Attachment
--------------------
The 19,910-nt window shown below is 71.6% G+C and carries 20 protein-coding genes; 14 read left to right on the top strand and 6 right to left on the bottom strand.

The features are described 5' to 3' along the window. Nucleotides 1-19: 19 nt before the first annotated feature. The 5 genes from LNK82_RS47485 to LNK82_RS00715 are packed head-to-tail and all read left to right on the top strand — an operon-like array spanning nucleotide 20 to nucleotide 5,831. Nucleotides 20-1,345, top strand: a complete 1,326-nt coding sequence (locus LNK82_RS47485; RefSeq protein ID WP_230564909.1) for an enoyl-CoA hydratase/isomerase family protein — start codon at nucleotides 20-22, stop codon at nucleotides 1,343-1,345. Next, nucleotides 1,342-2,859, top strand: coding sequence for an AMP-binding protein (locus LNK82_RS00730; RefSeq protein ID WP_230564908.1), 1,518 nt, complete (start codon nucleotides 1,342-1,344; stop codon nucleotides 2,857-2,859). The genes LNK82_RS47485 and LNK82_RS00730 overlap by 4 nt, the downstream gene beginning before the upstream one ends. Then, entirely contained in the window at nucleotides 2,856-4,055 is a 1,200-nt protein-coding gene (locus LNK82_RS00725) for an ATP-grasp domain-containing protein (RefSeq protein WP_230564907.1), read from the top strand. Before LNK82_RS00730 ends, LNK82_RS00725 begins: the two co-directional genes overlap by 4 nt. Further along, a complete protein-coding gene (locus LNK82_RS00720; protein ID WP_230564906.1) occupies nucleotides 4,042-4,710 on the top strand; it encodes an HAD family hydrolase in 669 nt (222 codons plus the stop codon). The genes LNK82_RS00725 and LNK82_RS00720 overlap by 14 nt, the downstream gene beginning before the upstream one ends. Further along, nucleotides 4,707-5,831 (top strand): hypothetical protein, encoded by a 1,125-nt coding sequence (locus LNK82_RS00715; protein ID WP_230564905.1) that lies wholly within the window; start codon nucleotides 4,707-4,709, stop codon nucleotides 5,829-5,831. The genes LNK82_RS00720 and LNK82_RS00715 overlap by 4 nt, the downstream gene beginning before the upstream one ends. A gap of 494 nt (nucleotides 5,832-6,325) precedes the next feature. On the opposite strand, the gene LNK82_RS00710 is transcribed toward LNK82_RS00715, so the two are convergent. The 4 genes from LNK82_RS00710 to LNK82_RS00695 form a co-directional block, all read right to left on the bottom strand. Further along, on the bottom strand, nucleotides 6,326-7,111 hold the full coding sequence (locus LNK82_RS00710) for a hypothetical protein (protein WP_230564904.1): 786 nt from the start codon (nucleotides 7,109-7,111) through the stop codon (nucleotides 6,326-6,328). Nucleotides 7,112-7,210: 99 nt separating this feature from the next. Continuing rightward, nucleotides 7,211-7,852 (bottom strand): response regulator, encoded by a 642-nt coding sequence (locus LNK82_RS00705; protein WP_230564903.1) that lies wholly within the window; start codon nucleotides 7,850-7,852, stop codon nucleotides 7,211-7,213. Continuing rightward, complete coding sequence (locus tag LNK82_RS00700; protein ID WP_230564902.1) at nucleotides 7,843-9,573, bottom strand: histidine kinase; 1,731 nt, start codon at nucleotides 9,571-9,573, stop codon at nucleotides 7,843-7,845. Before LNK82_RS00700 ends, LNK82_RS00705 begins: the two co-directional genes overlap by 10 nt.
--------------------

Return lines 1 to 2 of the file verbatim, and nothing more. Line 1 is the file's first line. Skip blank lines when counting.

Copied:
The 19,910-nt window shown below is 71.6% G+C and carries 20 protein-coding genes; 14 read left to right on the top strand and 6 right to left on the bottom strand.

The features are described 5' to 3' along the window. Nucleotides 1-19: 19 nt before the first annotated feature. The 5 genes from LNK82_RS47485 to LNK82_RS00715 are packed head-to-tail and all read left to right on the top strand — an operon-like array spanning nucleotide 20 to nucleotide 5,831. Nucleotides 20-1,345, top strand: a complete 1,326-nt coding sequence (locus LNK82_RS47485; RefSeq protein ID WP_230564909.1) for an enoyl-CoA hydratase/isomerase family protein — start codon at nucleotides 20-22, stop codon at nucleotides 1,343-1,345. Next, nucleotides 1,342-2,859, top strand: coding sequence for an AMP-binding protein (locus LNK82_RS00730; RefSeq protein ID WP_230564908.1), 1,518 nt, complete (start codon nucleotides 1,342-1,344; stop codon nucleotides 2,857-2,859). The genes LNK82_RS47485 and LNK82_RS00730 overlap by 4 nt, the downstream gene beginning before the upstream one ends. Then, entirely contained in the window at nucleotides 2,856-4,055 is a 1,200-nt protein-coding gene (locus LNK82_RS00725) for an ATP-grasp domain-containing protein (RefSeq protein WP_230564907.1), read from the top strand. Before LNK82_RS00730 ends, LNK82_RS00725 begins: the two co-directional genes overlap by 4 nt. Further along, a complete protein-coding gene (locus LNK82_RS00720; protein ID WP_230564906.1) occupies nucleotides 4,042-4,710 on the top strand; it encodes an HAD family hydrolase in 669 nt (222 codons plus the stop codon). The genes LNK82_RS00725 and LNK82_RS00720 overlap by 14 nt, the downstream gene beginning before the upstream one ends. Further along, nucleotides 4,707-5,831 (top strand): hypothetical protein, encoded by a 1,125-nt coding sequence (locus LNK82_RS00715; protein ID WP_230564905.1) that lies wholly within the window; start codon nucleotides 4,707-4,709, stop codon nucleotides 5,829-5,831. The genes LNK82_RS00720 and LNK82_RS00715 overlap by 4 nt, the downstream gene beginning before the upstream one ends. A gap of 494 nt (nucleotides 5,832-6,325) precedes the next feature. On the opposite strand, the gene LNK82_RS00710 is transcribed toward LNK82_RS00715, so the two are convergent. The 4 genes from LNK82_RS00710 to LNK82_RS00695 form a co-directional block, all read right to left on the bottom strand. Further along, on the bottom strand, nucleotides 6,326-7,111 hold the full coding sequence (locus LNK82_RS00710) for a hypothetical protein (protein WP_230564904.1): 786 nt from the start codon (nucleotides 7,109-7,111) through the stop codon (nucleotides 6,326-6,328). Nucleotides 7,112-7,210: 99 nt separating this feature from the next. Continuing rightward, nucleotides 7,211-7,852 (bottom strand): response regulator, encoded by a 642-nt coding sequence (locus LNK82_RS00705; protein WP_230564903.1) that lies wholly within the window; start codon nucleotides 7,850-7,852, stop codon nucleotides 7,211-7,213. Continuing rightward, complete coding sequence (locus tag LNK82_RS00700; protein ID WP_230564902.1) at nucleotides 7,843-9,573, bottom strand: histidine kinase; 1,731 nt, start codon at nucleotides 9,571-9,573, stop codon at nucleotides 7,843-7,845. Before LNK82_RS00700 ends, LNK82_RS00705 begins: the two co-directional genes overlap by 10 nt.